Dr. Timo Czech had expressed his interest in the charging solution early on and agreed to make his municipality available for a pilot test. His partner was Westenergie Metering, which already operates more than 1,700 charging points. And Rheinmetall was also looking for exactly such partners: a company with experience in the area of ​​charging infrastructure and a municipality that makes it possible to test charging in public spaces.

The municipality and Westenergie worked together to look for suitable areas in the municipality that, on the one hand, are highly frequented and, on the other hand, have the necessary network infrastructure. Two locations were selected: in Eschweiler via Feld on Heribertstrasse and in Nörvenich on Ubierstrasse. The Düren civil engineering company Lück undWahlen carried out the necessary connection and civil engineering work for the project in a very short time.

Dr. Stefan Küppers, Chief Technology Officer at Westenergie, explained: “The expansion of electromobility also requires new, innovative solutions that take into account the different local conditions and the needs of citizens. In addition to the classic charging points, loading curbs are now a useful addition. We managed to implement the project in a very short time – thanks to the municipality of Nörvenich, the project partners and a good dose of pragmatism.”

In the coming years, rural areas will face a variety of challenges, just like growing metropolises: climate change and climate protection, mobility, economic change and digitalization. The public charging infrastructure plays a key role in the mobility transition: comprehensive charging options are an essential prerequisite for switching to electromobility. The Federal Government’s ambitious goal of 15 million electric cars by 2030 can only be achieved with appropriate expansion. This requires around 1 million public charging points in Germany to enable people without their own parking and charging facilities to switch to low-emission electromobility.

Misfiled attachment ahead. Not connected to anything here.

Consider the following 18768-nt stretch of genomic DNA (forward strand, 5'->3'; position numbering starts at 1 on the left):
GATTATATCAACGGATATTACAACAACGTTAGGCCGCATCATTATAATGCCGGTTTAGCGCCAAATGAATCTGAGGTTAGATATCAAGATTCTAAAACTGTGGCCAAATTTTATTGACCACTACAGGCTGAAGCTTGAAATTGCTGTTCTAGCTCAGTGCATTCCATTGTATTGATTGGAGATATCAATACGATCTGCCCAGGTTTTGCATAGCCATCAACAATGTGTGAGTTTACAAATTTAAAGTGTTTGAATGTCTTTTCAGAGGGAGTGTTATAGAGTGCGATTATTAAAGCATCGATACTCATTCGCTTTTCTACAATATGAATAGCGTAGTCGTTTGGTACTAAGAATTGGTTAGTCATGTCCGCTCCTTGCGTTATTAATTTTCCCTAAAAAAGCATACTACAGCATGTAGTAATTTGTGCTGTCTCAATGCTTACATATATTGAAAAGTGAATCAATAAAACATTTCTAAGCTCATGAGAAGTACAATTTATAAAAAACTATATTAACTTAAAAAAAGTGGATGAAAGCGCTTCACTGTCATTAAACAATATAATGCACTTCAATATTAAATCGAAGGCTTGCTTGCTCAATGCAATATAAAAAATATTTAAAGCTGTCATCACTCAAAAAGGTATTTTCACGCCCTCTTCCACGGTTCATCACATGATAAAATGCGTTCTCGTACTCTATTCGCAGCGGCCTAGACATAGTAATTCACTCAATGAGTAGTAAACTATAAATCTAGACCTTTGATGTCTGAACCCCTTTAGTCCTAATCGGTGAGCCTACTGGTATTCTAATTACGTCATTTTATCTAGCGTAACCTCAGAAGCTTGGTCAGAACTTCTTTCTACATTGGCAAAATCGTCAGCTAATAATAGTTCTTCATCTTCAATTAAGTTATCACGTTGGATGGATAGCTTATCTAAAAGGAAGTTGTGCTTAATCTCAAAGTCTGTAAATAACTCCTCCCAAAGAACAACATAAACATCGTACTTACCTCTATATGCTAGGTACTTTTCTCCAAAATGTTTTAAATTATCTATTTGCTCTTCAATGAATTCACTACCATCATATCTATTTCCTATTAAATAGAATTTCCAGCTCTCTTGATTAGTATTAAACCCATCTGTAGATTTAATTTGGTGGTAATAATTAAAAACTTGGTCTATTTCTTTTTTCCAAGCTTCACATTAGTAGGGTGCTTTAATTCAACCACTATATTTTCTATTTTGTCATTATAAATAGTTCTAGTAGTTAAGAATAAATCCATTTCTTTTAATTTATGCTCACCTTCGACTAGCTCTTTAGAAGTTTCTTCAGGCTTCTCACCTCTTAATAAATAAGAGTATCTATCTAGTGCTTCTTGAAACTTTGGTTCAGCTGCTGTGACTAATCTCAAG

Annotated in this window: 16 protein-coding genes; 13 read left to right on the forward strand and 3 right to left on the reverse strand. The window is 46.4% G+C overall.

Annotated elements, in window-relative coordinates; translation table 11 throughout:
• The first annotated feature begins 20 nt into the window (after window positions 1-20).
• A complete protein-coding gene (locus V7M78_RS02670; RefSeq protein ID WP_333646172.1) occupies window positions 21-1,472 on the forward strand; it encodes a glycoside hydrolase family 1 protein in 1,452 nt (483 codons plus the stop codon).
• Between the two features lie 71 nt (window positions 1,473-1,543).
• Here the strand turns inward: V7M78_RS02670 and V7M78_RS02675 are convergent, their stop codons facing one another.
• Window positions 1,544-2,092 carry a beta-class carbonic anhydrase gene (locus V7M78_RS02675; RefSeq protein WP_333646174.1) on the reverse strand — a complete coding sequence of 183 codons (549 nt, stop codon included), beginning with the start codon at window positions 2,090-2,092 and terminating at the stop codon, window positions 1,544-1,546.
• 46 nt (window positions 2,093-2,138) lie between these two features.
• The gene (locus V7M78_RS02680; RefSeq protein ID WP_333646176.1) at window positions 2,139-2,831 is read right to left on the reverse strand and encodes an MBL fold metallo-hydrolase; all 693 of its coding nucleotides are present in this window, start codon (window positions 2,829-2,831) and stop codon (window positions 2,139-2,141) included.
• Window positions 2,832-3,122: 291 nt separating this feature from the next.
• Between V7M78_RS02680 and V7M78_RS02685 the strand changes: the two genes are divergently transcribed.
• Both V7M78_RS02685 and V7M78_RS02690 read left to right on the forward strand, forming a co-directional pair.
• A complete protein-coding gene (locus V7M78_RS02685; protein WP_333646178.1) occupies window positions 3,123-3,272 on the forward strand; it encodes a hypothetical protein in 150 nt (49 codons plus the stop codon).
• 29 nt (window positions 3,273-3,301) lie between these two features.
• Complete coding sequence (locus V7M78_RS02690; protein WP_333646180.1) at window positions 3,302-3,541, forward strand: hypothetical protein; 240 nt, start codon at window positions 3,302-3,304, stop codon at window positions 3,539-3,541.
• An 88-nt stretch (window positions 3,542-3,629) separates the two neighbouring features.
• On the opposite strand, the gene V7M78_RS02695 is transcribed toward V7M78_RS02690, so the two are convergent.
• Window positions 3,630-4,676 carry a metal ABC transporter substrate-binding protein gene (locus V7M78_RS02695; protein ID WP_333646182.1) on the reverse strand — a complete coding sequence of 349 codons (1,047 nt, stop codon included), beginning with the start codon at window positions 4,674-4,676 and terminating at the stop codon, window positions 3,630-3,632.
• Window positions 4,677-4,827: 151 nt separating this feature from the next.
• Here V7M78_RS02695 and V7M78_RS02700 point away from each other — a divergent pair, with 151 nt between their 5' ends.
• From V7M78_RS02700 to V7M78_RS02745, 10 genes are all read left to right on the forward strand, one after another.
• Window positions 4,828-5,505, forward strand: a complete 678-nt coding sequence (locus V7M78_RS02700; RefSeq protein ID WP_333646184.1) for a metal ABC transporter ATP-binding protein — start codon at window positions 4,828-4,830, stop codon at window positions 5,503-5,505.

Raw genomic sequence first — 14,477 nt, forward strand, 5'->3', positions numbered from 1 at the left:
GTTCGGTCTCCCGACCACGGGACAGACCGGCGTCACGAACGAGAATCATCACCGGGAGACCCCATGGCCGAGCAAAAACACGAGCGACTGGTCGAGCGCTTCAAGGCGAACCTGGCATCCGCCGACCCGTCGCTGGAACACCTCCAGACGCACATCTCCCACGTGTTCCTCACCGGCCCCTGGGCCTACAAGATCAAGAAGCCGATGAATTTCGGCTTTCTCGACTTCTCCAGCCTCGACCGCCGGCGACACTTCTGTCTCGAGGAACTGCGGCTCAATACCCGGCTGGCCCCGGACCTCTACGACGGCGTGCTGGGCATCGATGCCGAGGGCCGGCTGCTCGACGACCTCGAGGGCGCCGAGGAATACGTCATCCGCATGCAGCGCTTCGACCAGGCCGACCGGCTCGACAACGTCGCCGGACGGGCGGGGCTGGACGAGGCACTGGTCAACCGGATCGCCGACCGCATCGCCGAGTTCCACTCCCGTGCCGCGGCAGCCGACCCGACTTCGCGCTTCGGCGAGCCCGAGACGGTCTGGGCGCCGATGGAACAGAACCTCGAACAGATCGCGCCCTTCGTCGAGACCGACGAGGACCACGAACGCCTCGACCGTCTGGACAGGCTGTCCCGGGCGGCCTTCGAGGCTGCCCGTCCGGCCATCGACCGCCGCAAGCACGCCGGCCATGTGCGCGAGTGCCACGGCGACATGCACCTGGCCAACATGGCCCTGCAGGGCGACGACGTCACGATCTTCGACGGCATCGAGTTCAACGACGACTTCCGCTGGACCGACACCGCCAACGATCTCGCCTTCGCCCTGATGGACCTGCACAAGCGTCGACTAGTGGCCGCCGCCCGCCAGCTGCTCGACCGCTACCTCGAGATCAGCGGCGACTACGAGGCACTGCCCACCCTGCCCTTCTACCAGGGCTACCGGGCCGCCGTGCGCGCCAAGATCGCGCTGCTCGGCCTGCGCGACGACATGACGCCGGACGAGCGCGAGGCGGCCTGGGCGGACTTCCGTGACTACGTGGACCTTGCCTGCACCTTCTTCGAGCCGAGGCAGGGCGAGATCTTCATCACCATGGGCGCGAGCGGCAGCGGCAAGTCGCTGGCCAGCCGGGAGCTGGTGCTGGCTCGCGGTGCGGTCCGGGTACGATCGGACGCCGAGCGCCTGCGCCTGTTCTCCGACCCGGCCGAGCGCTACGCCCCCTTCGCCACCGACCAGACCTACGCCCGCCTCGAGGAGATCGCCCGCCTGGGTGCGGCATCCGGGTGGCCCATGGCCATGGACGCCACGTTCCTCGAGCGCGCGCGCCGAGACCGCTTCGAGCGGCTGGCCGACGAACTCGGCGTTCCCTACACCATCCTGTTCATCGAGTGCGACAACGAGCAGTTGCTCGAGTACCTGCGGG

The fast, flexibly scalable and cost-effective installation of freely accessible, public charging points is crucial for this. The solution developed by Rheinmetall therefore relies on the intelligent use of existing urban infrastructure and offers electric car drivers charging with up to 22kW. The charging curb is therefore an ideal complement to conventional charging stations in public spaces. The robust solution can be installed almost without restriction across the board and can therefore also be scaled, which is of crucial importance for infrastructure providers such as Westenergie: This means that reliable charging infrastructure can be offered across a wide area and can also be used where a charging station cannot be provided.

Safety is a top priority at Rheinmetall: the systems were subjected to extensive testing before they are now to be used in public spaces as part of another pilot project. With the solution developed, Rheinmetall is making an important contribution to the mobility transition and taking responsibility for a future worth living.

SOURCE: Rheinmetall